The concept of Asset Reconstruction Company is very important for exams due to the proposal of setting up bad banks. This proposal was put forward by the government in the recent Union Budget 2021-22.
List of Contents
- What is an Asset Reconstruction Company (ARC)?
- Origin of Asset Reconstruction Companies (ARCs) in India
- Functions of an Asset Reconstruction Company (ARC)
- What are the resolution strategies that an ARC can employ?
- What are the sources of funds for an Asset Reconstruction Company?
- How an ARC works?
- Has the ARC model achieved success?
- Challenges faced by ARCs
- Steps that can be taken
- Additional info
What is an Asset Reconstruction Company (ARC)?
- Asset Reconstruction Company (ARC) is a specialized financial institution that buys the Non-Performing Assets (NPAs) from banks and financial institutions. It helps banks in cleaning up their balance sheets by buying their bad loans
- Bad loan = NPA (Non-Performing Asset)
- Thus, it helps banks to concentrate on normal banking activities. Banks, instead of going after the defaulters, can focus on selling their bad assets to the ARCs at a mutually agreed value.
- ARC is a company registered under the Companies Act and registered with Reserve Bank of India under section 3 of The Securitisation and Reconstruction of Financial Assets and Enforcement of Security Interest (SARFAESI) Act, 2002.
- Securitization refers to the conversion of loans such as auto, house, credit cards, etc. of banks and lenders into debt instruments
- Legal basis of an ARC: SARFAESI Act provides the legal basis of setting up an Asset Reconstruction Company (ARC) in India
- Regulation: ARCs are regulated by RBI as a Non-Banking Financial Company [NBFC] (under RBI Act, 1934). They function under the supervision and control of the Reserve Bank of India (RBI)
- 100% foreign direct investment (FDI) in asset reconstruction companies (ARCs) under the automatic route.
- ARCs are not permitted to undertake lending activities. They can only do securitization and reconstruction activities.
- One ARC can be a sponsor or investor in another ARC or it can acquire debt from another ARC.
What is an Asset?
In literal terms, asset means
- a useful thing or an item of property owned by a person or company, regarded as having value
So, for a bank, an asset would be anything that it owns or anything that it loans out. For eg:
- Cash in bank’s vaults
- Interest on loans (this forms a major part of bank’s assets)
- Physical assets like branch buildings, computer systems, furniture, etc.
- Investment in government securities like bonds etc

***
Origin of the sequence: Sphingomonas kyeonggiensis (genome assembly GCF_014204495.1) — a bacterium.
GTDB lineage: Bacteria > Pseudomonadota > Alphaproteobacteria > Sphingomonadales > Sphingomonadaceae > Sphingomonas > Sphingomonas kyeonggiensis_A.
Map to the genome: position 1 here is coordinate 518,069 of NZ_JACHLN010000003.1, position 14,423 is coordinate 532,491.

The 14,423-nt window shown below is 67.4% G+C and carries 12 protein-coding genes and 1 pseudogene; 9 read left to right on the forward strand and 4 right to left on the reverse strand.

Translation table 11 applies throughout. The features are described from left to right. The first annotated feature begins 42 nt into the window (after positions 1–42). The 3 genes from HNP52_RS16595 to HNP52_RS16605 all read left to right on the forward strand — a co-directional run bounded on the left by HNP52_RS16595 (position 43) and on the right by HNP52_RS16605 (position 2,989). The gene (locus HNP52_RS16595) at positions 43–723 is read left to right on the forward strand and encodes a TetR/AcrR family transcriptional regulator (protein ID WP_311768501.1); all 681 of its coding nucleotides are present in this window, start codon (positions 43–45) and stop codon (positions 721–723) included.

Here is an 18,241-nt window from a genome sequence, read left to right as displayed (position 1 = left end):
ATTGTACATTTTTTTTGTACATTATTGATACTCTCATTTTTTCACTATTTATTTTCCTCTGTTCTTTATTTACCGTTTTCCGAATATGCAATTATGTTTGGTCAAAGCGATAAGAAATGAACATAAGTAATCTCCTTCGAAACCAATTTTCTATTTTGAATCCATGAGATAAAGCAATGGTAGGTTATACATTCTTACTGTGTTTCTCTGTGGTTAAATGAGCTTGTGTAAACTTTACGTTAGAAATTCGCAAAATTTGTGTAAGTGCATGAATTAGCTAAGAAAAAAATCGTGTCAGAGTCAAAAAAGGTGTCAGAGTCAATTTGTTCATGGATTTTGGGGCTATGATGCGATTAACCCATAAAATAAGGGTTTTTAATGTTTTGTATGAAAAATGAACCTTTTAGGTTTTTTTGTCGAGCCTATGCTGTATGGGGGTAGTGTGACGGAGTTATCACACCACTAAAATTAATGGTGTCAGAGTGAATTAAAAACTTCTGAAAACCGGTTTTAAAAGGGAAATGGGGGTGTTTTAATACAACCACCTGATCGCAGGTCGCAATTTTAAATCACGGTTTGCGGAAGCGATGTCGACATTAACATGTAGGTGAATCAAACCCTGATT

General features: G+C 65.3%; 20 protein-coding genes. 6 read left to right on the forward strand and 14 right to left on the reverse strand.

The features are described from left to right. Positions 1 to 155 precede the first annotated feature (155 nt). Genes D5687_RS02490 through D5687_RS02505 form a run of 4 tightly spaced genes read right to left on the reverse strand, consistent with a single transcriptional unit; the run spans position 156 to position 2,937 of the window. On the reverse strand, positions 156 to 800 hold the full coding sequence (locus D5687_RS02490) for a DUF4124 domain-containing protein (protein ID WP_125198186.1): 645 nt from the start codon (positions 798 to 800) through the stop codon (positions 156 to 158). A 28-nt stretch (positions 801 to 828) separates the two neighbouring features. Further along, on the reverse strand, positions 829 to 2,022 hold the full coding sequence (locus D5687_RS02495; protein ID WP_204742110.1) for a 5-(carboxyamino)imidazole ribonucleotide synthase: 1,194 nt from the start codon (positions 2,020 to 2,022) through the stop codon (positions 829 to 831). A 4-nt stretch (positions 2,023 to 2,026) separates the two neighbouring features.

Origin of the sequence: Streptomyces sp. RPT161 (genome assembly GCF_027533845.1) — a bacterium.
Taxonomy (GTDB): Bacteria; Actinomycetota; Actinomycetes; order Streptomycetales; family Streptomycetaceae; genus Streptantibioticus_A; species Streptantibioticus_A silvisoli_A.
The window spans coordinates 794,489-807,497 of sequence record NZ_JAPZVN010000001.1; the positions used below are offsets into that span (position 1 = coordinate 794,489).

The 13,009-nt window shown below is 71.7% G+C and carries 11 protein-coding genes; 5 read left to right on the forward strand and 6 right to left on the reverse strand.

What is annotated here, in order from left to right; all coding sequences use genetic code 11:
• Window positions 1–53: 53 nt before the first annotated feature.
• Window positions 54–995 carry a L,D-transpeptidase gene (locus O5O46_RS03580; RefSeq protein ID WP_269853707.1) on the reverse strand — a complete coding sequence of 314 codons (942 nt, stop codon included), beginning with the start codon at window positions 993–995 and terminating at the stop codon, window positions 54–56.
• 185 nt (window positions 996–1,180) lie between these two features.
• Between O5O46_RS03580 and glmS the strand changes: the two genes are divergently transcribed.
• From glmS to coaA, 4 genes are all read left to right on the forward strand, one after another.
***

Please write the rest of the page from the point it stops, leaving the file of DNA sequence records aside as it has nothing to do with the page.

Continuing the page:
So now that you know what an asset is for a bank. Let us understand what is a Non-Performing Asset (NPA)
What are Non-Performing Assets (NPAs) and how are they classified?
A Non-Performing Asset (NPA) is a loan or advance for which the principal or interest payment is overdue for a period of 90 days.
Banks are required to classify NPAs further into the following categories:
- Substandard assets: Assets which has remained NPA for a period less than or equal to 12 months.
- Doubtful assets: An asset would be classified as doubtful if it has remained in the substandard category for a period of 12 months.
- Loss assets: A loss asset is one where loss has been identified by the bank or internal or external auditors or the RBI inspection. Such an asset is considered uncollectible and of little value. Although it’s not written off completely as it might still be of some recovery value.
What is Asset Reconstruction?
SARFESI Act defines ‘asset reconstruction’ as the acquisition of any right or interest of the bank by a reconstruction company.
What is the minimum capital requirement for setting up an Asset Reconstruction Company (ARC)?
As per the SARFAESI Act, ARCs should have a minimum net owned funds of Rs. 100 Cr.
- The ARCs also have to maintain a capital adequacy ratio (CAR) of 15% of its risk-weighted assets.
- CAR is a measure of how much capital a bank has available. It is also known as Capital to Risk (Weighted) Assets Ratio (CRAR)
- Regulatory authorities monitor this ratio to see if any banks are at risk of failure
- A high CAR indicates that a bank has an adequate amount of capital to deal with unexpected losses.
- A lower CAR means, a bank is at a higher risk of failure
Origin of Asset Reconstruction Companies (ARCs) in India
The origin of ARCs is normally credited to a 1991 report on financial sector reforms by a panel chaired by former RBI governor M. Narasimham. Accounting policies of the banking system until the 1990s didn’t include any norms for setting aside funds against bad loans.
RBI released its first set of norms to classify bad loans, or non-performing assets (NPAs), in October 1990. It led to a pile of bad loans in most public sector banks and development financial institutions was unearthed.
The Narasimham panel recommended the establishment of an asset reconstruction fund or asset reconstruction company to flush bad loans out of the system.
Establishment of BIFR: The Board for Industrial and Financial Reconstruction, as a part of the Department of Financial Services of the Ministry of Finance, was set up in January 1987. Its objective was to determine the sickness of industrial companies and to assist in reviving those that may be viable and shutting down the others.
- Note: BIFR was dissolved in 2016 and all of its proceedings were referred to NCLT and NCLAT as per provisions of the Insolvency and Bankruptcy Code (IBC)